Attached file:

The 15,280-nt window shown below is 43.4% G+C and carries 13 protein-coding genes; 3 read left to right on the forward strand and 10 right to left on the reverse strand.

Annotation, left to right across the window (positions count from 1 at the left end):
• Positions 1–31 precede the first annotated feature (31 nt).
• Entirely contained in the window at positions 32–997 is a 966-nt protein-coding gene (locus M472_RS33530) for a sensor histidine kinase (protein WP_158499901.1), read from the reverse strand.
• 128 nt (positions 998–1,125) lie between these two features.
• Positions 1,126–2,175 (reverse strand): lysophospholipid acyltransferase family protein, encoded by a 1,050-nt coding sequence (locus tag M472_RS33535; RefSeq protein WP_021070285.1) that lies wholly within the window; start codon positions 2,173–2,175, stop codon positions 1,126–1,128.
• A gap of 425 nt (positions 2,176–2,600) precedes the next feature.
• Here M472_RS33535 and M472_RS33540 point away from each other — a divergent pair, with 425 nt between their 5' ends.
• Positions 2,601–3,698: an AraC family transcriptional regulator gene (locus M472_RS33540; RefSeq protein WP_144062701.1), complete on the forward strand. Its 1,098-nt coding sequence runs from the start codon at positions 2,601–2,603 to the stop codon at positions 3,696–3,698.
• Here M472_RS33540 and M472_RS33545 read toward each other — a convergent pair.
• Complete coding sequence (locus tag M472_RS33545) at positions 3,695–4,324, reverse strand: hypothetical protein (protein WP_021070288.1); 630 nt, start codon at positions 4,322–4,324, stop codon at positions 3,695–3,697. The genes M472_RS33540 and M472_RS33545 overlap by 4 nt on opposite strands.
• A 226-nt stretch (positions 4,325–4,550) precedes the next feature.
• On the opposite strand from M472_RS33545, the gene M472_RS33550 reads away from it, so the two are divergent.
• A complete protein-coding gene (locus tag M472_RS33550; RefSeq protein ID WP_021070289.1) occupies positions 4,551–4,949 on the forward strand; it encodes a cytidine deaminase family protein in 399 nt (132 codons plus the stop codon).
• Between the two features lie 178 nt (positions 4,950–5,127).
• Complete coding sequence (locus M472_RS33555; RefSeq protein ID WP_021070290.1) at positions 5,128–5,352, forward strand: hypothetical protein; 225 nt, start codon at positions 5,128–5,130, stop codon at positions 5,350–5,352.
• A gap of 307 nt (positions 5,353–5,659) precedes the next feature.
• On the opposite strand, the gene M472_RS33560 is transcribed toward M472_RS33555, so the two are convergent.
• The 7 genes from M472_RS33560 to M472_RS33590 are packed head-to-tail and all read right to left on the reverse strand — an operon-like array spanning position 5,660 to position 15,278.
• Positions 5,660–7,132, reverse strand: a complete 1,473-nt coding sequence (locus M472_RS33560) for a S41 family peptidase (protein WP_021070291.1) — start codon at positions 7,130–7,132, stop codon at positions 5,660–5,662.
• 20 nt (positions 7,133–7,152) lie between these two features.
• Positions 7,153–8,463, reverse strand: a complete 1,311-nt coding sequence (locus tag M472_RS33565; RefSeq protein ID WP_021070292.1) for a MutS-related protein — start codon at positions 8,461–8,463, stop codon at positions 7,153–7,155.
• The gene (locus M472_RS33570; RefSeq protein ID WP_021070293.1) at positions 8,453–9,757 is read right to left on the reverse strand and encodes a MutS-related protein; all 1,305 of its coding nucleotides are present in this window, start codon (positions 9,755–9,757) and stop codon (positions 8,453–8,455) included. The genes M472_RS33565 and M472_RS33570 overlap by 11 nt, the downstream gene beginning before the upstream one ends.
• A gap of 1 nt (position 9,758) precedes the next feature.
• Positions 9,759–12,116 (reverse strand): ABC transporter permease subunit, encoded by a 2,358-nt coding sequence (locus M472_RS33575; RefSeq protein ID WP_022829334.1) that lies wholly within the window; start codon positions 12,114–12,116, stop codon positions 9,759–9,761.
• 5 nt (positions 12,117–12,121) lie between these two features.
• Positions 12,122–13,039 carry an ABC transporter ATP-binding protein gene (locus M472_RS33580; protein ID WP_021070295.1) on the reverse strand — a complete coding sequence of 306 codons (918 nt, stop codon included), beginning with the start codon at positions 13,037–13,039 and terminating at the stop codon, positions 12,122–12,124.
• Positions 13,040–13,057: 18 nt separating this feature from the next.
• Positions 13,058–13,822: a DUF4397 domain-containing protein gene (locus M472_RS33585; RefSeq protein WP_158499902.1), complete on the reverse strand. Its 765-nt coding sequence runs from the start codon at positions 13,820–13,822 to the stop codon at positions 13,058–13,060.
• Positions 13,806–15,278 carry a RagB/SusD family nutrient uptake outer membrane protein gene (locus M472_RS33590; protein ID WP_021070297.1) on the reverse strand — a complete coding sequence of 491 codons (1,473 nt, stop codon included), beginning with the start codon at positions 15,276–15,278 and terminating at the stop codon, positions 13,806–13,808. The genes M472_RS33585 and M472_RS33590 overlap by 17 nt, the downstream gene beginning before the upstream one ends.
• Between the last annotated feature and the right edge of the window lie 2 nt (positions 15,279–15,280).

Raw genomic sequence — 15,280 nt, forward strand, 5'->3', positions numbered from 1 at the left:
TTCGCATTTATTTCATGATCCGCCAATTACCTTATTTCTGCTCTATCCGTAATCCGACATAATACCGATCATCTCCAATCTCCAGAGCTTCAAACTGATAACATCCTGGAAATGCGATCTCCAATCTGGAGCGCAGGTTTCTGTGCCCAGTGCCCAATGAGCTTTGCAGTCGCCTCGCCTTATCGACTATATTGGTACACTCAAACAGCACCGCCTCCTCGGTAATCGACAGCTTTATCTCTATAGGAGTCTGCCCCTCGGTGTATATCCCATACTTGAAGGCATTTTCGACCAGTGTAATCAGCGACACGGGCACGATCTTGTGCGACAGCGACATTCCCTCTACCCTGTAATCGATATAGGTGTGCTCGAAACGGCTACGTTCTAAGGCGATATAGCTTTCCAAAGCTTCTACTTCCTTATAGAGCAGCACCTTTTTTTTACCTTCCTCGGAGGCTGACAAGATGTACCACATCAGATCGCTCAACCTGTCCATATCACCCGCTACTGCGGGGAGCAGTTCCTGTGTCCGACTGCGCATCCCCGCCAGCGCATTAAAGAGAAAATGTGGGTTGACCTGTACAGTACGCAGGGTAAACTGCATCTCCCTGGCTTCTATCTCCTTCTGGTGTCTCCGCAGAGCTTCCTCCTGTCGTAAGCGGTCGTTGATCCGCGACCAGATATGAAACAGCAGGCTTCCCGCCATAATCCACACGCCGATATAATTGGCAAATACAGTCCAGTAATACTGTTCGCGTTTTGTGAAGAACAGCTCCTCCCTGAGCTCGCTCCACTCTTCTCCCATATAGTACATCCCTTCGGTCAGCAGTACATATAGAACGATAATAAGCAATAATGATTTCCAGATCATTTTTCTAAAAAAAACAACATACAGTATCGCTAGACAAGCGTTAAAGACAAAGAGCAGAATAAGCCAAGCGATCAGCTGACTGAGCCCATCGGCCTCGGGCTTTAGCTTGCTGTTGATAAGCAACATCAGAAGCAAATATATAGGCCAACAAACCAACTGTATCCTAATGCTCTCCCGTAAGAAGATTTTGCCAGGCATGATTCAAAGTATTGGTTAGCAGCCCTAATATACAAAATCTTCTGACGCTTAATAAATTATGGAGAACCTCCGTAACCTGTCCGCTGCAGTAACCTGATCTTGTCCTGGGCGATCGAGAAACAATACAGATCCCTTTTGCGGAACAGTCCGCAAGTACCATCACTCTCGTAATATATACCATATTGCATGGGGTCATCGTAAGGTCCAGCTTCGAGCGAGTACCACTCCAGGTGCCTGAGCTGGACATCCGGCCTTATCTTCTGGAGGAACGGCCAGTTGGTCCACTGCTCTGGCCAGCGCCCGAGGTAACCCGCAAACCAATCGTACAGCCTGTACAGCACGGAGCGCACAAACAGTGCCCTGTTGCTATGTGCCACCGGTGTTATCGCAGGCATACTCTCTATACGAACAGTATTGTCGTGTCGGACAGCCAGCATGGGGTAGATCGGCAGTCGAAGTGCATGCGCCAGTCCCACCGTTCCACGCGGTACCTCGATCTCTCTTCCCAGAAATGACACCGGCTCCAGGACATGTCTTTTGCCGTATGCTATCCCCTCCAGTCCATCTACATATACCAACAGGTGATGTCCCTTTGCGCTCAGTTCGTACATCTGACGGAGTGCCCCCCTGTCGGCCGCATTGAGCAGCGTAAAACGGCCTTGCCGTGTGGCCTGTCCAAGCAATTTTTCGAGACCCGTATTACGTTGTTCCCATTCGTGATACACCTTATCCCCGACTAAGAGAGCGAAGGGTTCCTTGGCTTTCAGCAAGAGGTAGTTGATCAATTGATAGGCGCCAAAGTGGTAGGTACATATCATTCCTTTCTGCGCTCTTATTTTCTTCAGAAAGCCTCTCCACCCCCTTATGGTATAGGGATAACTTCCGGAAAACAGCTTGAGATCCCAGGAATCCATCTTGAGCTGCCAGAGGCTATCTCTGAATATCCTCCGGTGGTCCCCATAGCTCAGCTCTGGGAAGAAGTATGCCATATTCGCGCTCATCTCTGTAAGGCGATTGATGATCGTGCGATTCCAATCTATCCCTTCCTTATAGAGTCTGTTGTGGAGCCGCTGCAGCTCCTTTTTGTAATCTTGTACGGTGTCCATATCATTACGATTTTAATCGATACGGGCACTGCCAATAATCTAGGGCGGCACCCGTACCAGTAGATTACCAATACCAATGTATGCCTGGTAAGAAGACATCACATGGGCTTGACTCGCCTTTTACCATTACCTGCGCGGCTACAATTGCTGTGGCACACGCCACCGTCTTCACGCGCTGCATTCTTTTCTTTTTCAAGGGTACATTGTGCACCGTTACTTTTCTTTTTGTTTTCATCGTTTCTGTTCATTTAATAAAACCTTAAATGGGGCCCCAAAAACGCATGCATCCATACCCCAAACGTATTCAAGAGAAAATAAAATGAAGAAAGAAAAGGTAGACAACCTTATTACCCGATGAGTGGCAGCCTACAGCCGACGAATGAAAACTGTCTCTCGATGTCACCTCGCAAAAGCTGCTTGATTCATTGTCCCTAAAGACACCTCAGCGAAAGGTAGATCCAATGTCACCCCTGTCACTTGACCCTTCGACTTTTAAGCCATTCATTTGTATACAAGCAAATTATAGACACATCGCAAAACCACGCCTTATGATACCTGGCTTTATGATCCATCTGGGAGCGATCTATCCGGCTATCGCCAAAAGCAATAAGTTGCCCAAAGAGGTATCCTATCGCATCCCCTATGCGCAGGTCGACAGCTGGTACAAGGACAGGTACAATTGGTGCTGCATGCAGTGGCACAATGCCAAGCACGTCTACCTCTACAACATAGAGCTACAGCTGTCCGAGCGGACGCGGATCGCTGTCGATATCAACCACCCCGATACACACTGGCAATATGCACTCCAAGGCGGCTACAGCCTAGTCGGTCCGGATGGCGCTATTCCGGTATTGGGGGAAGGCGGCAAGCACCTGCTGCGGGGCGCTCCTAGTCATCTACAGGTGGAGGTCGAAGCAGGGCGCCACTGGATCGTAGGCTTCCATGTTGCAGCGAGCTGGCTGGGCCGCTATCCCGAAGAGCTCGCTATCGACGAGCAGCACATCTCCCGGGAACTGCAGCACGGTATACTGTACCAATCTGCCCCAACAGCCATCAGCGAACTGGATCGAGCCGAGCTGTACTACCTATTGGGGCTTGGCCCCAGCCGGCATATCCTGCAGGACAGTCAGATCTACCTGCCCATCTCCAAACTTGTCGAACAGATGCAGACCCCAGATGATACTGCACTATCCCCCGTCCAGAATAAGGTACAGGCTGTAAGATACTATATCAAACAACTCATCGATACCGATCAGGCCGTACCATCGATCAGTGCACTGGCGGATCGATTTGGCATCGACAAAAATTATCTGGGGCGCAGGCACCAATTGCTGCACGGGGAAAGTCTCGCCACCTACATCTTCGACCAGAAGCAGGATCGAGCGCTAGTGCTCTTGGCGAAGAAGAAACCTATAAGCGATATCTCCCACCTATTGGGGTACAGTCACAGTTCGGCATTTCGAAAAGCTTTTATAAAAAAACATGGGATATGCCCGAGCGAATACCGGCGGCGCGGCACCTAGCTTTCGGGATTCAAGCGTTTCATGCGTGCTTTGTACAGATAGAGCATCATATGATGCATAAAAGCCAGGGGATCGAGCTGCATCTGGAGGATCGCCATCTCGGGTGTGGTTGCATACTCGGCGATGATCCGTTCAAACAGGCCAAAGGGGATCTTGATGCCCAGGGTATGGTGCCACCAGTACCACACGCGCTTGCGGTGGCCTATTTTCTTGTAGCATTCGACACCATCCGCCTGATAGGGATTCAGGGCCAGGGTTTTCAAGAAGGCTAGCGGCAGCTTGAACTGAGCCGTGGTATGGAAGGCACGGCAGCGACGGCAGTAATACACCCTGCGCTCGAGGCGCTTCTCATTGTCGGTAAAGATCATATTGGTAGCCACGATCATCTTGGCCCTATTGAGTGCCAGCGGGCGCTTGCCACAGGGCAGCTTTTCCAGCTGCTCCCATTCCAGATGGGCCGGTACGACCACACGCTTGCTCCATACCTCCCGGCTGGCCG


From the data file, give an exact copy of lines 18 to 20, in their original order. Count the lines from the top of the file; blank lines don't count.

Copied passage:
• On the opposite strand, the gene M472_RS33560 is transcribed toward M472_RS33555, so the two are convergent.
• The 7 genes from M472_RS33560 to M472_RS33590 are packed head-to-tail and all read right to left on the reverse strand — an operon-like array spanning position 5,660 to position 15,278.
• Positions 5,660–7,132, reverse strand: a complete 1,473-nt coding sequence (locus M472_RS33560) for a S41 family peptidase (protein WP_021070291.1) — start codon at positions 7,130–7,132, stop codon at positions 5,660–5,662.